Some notes about RStudioConf 2019.
Well, RStudio Conf 2019 has come and gone. I attended the main conference, starting with the poster session on wednesday and stayed through the tidyverse developer day on Saturday.
To say that the conference was inspiring was an understatement. So many talented people working on such interesting and inspiring packages! It made me excited again about doing data science and teaching data science.
This post is going to highlight the interesting talks about education and organizational management at the conference. There were lots of thought provoking talks and great resources about education. Here’s a link to the other resources, posters, and talks (thanks, Karl Broman!). There are a lot of new neat whiz bang features in RStudio, which I won’t cover, but are covered very well by others at Karl’s link above.
UPDATE: I’m adding links to the videos as subheadings that you can click on. I won’t embed these directly because there is often related material with the video.
There was much sharing of educational resources. I’ll talk about a few.
Carl Howe (Director of Education for RStudio) presented a number of resources that RStudio is providing for educational purposes. Their goal is to train the next million R users. Here are some of the RStudio based educational resources that might be useful for everyone.
RStudio Cloud is now available free for people who teach courses, who can send them a course syllabus to gain access. RStudio Cloud includes resources to make coursework publically or privately available, allows instructors to install default packages, and gives students an immediate way to start playing with R/RStudio. We are definitely going to use this in teaching our BMI 569/669 Data Analytics course. Mel Gregory’s talk was about the nuts and bolts of using RStudio Cloud in a classroom situation. Highly recommended to get familiar with the basics.
Mine Çetinkaya-Rundel also has a Data Science In a Box course available that can be forked and used by anyone. There is a great discussion of how to use the course and the tech stack (RStudio Cloud, GitHub, and Slack) needed to make the course runnable.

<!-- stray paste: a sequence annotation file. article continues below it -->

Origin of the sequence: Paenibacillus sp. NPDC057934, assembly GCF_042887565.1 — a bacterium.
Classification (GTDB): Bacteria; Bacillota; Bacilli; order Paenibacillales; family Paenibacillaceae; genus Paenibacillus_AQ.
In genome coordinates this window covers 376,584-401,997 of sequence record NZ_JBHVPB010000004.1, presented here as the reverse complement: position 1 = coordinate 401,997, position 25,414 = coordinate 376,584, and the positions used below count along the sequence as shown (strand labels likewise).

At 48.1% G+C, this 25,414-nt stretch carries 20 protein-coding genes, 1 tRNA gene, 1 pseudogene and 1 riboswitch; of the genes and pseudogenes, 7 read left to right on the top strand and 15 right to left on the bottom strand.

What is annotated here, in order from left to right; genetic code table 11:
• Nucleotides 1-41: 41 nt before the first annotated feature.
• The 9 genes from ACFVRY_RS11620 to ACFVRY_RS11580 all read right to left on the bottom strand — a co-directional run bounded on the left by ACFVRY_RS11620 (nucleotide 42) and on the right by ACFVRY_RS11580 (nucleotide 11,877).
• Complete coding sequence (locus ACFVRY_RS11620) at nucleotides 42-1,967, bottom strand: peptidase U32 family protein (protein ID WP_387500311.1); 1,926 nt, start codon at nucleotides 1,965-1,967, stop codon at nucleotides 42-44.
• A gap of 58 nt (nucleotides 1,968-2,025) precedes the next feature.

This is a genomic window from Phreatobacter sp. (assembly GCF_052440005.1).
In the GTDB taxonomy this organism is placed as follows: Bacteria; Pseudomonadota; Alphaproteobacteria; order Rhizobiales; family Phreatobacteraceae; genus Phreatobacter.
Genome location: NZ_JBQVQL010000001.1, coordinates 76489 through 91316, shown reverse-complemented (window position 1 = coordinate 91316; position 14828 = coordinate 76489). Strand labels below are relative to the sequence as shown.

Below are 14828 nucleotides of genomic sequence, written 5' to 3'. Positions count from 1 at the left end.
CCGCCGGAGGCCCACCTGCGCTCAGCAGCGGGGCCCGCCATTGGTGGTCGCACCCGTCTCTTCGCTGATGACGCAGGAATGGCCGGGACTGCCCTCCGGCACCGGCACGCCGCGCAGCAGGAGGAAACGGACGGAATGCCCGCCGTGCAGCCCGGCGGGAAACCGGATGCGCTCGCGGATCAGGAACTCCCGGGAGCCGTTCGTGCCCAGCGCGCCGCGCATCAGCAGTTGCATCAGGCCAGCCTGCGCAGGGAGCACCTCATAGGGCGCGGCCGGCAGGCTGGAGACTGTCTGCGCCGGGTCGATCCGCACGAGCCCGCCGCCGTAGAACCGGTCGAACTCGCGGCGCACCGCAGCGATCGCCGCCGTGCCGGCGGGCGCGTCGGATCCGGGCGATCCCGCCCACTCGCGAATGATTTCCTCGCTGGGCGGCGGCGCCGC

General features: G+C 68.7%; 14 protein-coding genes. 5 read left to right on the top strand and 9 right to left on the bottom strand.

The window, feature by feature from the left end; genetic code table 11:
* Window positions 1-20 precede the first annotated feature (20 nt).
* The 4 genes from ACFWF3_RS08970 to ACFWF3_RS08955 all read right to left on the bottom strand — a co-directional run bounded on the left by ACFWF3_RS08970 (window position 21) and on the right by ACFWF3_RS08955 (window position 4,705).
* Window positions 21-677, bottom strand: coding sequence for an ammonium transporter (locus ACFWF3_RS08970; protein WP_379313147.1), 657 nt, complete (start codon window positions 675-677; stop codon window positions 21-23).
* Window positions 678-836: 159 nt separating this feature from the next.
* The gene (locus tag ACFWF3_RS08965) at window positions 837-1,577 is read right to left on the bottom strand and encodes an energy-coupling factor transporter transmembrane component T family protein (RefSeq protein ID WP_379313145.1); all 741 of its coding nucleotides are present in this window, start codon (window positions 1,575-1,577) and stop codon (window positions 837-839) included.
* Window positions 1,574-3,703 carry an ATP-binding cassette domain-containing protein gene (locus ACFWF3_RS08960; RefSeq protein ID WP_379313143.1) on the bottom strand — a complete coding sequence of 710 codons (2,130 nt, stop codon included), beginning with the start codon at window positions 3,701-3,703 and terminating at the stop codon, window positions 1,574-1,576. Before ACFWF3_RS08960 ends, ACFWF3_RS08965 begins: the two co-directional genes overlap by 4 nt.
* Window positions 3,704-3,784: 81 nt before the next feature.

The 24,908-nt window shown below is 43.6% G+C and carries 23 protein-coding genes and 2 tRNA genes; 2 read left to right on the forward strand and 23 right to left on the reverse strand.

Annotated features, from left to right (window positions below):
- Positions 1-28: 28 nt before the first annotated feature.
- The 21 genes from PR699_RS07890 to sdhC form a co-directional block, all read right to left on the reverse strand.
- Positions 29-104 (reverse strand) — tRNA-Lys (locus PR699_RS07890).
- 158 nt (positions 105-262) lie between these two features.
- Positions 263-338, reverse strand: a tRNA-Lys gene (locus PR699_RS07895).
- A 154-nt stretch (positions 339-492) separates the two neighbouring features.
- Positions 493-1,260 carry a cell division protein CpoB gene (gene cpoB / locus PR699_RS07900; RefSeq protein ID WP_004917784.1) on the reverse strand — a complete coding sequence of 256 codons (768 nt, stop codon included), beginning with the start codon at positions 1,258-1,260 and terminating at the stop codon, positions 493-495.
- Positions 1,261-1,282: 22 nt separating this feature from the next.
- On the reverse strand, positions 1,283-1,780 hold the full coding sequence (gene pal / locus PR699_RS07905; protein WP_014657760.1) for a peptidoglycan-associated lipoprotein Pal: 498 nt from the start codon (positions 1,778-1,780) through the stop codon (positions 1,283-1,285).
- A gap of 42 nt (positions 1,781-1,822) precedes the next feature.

There are also a number of LearnR Tutorials built into RStudio Cloud called RStudio Primers that cover a lot of basic RStudio operations for the self-directed learners.
Jessica Minnier and I presented at the poster session about our LearnR tutorials, DSIExplore and dataLiteracyTutorial and our
burro package, which lets users explore a new dataset with a simplified Shiny App. There’s even a function that lets you build a shiny app from a dataset that you can publish to a Shiny server such as
shinyapps.io or RStudio Connect for sharing and having a data scavenger hunt together. Or as Angela Bassa calls it, an EDA Party. Whoo!
I really loved Irene Stevens’ talk about Teaching Data Science Using Puzzles. Irene and Jenny Bryan put together a simple project-based framework that lets students download simple data wrangling puzzles per week, lets them submit their answer to an answer server and get feedback, and when they solve it, it creates a minimal reproducible example (reprex) to share with their puzzle community. Very Slick!
Kelly Bodwin gave a presentation of how she used Shiny apps as an intermediate step as part of an approach to teaching introductory statistics. Kelly is of the opinion that coding is good even for non majors, and her Shiny apps provide an intermediate step between a more click-based app and coding, asking the students to input their variables, their hypothesis, and highlights the output that results. I really liked this approach. I also really loved this slide: